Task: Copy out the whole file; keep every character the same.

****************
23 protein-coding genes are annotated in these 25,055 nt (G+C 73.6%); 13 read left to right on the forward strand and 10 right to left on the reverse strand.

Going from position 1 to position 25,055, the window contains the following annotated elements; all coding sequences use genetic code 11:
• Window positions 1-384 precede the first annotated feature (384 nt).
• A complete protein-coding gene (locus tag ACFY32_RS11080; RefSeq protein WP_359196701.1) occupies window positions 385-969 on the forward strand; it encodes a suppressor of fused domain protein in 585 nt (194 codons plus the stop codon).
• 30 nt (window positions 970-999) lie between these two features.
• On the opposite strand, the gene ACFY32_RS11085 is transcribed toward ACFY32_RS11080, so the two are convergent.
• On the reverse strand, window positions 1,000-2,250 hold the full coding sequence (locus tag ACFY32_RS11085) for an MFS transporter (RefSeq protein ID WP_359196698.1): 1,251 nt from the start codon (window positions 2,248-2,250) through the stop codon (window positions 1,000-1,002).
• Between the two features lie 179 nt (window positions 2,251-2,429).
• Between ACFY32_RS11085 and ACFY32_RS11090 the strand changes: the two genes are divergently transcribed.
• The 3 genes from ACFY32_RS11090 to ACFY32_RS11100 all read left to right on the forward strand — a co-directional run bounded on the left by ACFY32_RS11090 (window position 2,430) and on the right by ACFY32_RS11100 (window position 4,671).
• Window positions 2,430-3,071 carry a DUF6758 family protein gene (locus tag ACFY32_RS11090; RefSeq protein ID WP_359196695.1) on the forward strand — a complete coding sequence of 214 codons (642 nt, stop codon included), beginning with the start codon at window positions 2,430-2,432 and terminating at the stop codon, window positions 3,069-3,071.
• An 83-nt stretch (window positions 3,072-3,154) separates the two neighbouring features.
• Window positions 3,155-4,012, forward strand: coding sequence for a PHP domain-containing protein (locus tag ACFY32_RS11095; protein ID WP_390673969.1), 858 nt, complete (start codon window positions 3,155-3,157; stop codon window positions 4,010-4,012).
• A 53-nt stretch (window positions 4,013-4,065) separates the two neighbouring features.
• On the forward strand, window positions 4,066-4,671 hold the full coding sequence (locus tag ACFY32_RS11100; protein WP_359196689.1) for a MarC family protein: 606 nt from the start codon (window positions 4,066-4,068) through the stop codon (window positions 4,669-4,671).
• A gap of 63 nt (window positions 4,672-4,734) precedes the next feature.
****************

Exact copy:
23 protein-coding genes are annotated in these 25,055 nt (G+C 73.6%); 13 read left to right on the forward strand and 10 right to left on the reverse strand.

Going from position 1 to position 25,055, the window contains the following annotated elements; all coding sequences use genetic code 11:
• Window positions 1-384 precede the first annotated feature (384 nt).
• A complete protein-coding gene (locus tag ACFY32_RS11080; RefSeq protein WP_359196701.1) occupies window positions 385-969 on the forward strand; it encodes a suppressor of fused domain protein in 585 nt (194 codons plus the stop codon).
• 30 nt (window positions 970-999) lie between these two features.
• On the opposite strand, the gene ACFY32_RS11085 is transcribed toward ACFY32_RS11080, so the two are convergent.
• On the reverse strand, window positions 1,000-2,250 hold the full coding sequence (locus tag ACFY32_RS11085) for an MFS transporter (RefSeq protein ID WP_359196698.1): 1,251 nt from the start codon (window positions 2,248-2,250) through the stop codon (window positions 1,000-1,002).
• Between the two features lie 179 nt (window positions 2,251-2,429).
• Between ACFY32_RS11085 and ACFY32_RS11090 the strand changes: the two genes are divergently transcribed.
• The 3 genes from ACFY32_RS11090 to ACFY32_RS11100 all read left to right on the forward strand — a co-directional run bounded on the left by ACFY32_RS11090 (window position 2,430) and on the right by ACFY32_RS11100 (window position 4,671).
• Window positions 2,430-3,071 carry a DUF6758 family protein gene (locus tag ACFY32_RS11090; RefSeq protein ID WP_359196695.1) on the forward strand — a complete coding sequence of 214 codons (642 nt, stop codon included), beginning with the start codon at window positions 2,430-2,432 and terminating at the stop codon, window positions 3,069-3,071.
• An 83-nt stretch (window positions 3,072-3,154) separates the two neighbouring features.
• Window positions 3,155-4,012, forward strand: coding sequence for a PHP domain-containing protein (locus tag ACFY32_RS11095; protein ID WP_390673969.1), 858 nt, complete (start codon window positions 3,155-3,157; stop codon window positions 4,010-4,012).
• A 53-nt stretch (window positions 4,013-4,065) separates the two neighbouring features.
• On the forward strand, window positions 4,066-4,671 hold the full coding sequence (locus tag ACFY32_RS11100; protein WP_359196689.1) for a MarC family protein: 606 nt from the start codon (window positions 4,066-4,068) through the stop codon (window positions 4,669-4,671).
• A gap of 63 nt (window positions 4,672-4,734) precedes the next feature.